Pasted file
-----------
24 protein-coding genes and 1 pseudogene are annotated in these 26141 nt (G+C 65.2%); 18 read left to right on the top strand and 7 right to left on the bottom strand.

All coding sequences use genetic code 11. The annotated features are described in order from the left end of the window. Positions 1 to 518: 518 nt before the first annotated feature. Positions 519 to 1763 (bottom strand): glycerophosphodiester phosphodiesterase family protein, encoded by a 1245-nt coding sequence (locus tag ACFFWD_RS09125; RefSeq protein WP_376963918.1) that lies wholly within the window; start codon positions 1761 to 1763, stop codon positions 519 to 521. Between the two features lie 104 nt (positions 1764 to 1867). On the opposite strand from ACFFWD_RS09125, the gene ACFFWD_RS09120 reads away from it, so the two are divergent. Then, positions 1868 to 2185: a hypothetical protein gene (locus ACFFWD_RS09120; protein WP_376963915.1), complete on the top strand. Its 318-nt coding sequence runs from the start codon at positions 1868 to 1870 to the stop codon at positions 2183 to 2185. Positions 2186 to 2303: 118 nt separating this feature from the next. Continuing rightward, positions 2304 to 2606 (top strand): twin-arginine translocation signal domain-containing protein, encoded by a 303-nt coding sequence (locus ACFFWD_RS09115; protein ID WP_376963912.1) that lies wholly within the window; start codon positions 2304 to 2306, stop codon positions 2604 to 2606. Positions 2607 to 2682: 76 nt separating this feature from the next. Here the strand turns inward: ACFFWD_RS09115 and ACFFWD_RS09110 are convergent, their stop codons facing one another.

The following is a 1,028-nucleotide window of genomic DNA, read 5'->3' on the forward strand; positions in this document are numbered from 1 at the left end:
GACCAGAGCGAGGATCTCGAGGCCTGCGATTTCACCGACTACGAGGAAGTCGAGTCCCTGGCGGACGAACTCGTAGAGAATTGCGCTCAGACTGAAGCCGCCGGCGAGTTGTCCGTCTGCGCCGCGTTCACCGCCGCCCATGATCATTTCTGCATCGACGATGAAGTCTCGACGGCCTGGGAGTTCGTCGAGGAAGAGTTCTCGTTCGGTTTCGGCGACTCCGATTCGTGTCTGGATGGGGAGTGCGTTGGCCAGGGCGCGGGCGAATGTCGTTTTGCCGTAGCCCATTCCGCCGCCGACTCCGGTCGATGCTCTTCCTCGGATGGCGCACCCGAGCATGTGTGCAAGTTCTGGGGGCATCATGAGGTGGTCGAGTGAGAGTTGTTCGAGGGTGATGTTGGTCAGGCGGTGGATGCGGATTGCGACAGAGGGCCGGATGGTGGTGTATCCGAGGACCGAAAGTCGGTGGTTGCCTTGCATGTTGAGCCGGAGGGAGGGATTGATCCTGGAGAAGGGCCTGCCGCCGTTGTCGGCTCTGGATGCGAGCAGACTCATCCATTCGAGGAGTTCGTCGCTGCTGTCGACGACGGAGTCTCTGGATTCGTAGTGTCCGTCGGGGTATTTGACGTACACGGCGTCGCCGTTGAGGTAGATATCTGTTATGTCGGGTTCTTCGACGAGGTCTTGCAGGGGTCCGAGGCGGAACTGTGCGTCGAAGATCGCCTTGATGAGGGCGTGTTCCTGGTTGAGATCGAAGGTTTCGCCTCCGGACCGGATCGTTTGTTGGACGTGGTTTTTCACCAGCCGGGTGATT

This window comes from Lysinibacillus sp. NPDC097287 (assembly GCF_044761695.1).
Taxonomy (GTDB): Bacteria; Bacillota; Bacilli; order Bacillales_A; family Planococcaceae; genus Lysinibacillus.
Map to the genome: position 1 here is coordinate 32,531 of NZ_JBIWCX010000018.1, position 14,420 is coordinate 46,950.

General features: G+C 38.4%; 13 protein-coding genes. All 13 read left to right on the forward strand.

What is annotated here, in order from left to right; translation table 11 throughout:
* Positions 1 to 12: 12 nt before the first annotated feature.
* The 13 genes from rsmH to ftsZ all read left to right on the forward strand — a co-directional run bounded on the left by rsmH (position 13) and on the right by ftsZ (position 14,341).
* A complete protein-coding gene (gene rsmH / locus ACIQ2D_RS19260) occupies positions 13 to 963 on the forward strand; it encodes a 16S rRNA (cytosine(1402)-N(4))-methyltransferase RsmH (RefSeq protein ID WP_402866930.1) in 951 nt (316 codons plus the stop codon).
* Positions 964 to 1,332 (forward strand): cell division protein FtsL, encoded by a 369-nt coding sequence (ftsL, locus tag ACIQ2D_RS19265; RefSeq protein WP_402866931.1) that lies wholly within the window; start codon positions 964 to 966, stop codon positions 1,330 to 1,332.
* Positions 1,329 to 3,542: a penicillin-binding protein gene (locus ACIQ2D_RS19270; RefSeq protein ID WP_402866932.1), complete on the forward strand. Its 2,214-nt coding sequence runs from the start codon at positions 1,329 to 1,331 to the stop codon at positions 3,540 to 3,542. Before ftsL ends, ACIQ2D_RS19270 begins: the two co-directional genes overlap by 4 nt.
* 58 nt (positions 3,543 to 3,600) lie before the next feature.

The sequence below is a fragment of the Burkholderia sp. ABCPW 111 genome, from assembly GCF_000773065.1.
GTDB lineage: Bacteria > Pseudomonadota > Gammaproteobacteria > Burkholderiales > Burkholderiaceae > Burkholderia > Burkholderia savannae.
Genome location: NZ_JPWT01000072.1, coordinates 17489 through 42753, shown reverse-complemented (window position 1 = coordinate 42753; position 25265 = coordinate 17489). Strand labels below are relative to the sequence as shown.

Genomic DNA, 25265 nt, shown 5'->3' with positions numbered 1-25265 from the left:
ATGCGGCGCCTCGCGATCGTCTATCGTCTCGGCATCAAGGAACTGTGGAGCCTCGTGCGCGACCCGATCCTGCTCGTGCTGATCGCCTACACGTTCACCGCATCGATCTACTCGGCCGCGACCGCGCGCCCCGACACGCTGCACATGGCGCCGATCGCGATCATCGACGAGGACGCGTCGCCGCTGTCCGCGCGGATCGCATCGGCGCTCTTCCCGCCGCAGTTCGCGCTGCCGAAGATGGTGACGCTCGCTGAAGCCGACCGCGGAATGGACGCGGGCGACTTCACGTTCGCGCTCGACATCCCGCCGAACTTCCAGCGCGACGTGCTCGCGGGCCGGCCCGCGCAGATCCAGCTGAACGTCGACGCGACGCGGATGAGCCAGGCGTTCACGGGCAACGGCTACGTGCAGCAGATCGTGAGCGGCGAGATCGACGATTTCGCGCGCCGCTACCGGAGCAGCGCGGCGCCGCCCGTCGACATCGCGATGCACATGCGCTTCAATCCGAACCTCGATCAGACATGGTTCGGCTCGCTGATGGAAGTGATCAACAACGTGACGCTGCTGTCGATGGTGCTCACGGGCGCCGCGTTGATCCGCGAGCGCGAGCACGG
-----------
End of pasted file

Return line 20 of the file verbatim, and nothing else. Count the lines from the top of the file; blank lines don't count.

ATGCGGCGCCTCGCGATCGTCTATCGTCTCGGCATCAAGGAACTGTGGAGCCTCGTGCGCGACCCGATCCTGCTCGTGCTGATCGCCTACACGTTCACCGCATCGATCTACTCGGCCGCGACCGCGCGCCCCGACACGCTGCACATGGCGCCGATCGCGATCATCGACGAGGACGCGTCGCCGCTGTCCGCGCGGATCGCATCGGCGCTCTTCCCGCCGCAGTTCGCGCTGCCGAAGATGGTGACGCTCGCTGAAGCCGACCGCGGAATGGACGCGGGCGACTTCACGTTCGCGCTCGACATCCCGCCGAACTTCCAGCGCGACGTGCTCGCGGGCCGGCCCGCGCAGATCCAGCTGAACGTCGACGCGACGCGGATGAGCCAGGCGTTCACGGGCAACGGCTACGTGCAGCAGATCGTGAGCGGCGAGATCGACGATTTCGCGCGCCGCTACCGGAGCAGCGCGGCGCCGCCCGTCGACATCGCGATGCACATGCGCTTCAATCCGAACCTCGATCAGACATGGTTCGGCTCGCTGATGGAAGTGATCAACAACGTGACGCTGCTGTCGATGGTGCTCACGGGCGCCGCGTTGATCCGCGAGCGCGAGCACGG